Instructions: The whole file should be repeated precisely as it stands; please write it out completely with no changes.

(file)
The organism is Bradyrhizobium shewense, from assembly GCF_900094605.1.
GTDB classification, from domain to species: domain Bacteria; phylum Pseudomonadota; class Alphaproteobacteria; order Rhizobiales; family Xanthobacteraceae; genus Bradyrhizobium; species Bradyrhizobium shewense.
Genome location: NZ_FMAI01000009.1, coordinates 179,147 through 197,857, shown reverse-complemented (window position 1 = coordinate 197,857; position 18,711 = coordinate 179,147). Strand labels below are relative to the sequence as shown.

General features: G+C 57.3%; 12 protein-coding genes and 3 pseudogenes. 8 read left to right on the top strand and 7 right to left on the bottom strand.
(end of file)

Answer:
The organism is Bradyrhizobium shewense, from assembly GCF_900094605.1.
GTDB classification, from domain to species: domain Bacteria; phylum Pseudomonadota; class Alphaproteobacteria; order Rhizobiales; family Xanthobacteraceae; genus Bradyrhizobium; species Bradyrhizobium shewense.
Genome location: NZ_FMAI01000009.1, coordinates 179,147 through 197,857, shown reverse-complemented (window position 1 = coordinate 197,857; position 18,711 = coordinate 179,147). Strand labels below are relative to the sequence as shown.

General features: G+C 57.3%; 12 protein-coding genes and 3 pseudogenes. 8 read left to right on the top strand and 7 right to left on the bottom strand.